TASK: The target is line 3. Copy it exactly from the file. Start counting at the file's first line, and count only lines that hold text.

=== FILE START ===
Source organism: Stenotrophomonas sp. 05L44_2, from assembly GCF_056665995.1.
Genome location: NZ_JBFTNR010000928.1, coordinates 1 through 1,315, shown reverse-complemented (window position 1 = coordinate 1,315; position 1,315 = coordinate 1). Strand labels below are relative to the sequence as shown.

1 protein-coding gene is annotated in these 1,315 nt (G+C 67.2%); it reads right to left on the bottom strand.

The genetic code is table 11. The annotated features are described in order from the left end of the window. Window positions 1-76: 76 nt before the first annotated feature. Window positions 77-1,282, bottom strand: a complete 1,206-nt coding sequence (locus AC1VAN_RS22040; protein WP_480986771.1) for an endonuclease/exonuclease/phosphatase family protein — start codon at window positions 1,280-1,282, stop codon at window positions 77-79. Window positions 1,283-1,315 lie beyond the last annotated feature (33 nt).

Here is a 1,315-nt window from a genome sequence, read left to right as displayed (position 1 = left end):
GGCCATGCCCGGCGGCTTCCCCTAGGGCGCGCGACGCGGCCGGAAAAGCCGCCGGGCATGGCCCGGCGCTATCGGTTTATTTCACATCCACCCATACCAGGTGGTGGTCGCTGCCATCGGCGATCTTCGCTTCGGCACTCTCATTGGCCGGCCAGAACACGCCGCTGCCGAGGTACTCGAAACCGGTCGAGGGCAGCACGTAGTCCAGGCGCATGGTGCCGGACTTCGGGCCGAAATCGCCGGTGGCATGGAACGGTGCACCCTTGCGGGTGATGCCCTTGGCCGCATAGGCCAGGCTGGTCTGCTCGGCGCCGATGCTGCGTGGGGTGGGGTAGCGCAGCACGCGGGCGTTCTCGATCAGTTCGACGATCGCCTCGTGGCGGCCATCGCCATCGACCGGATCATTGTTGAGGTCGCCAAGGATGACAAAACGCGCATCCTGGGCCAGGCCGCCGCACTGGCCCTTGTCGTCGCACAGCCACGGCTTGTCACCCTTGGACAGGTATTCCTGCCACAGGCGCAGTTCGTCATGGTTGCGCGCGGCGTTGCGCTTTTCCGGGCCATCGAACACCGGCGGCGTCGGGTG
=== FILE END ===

1 protein-coding gene is annotated in these 1,315 nt (G+C 67.2%); it reads right to left on the bottom strand.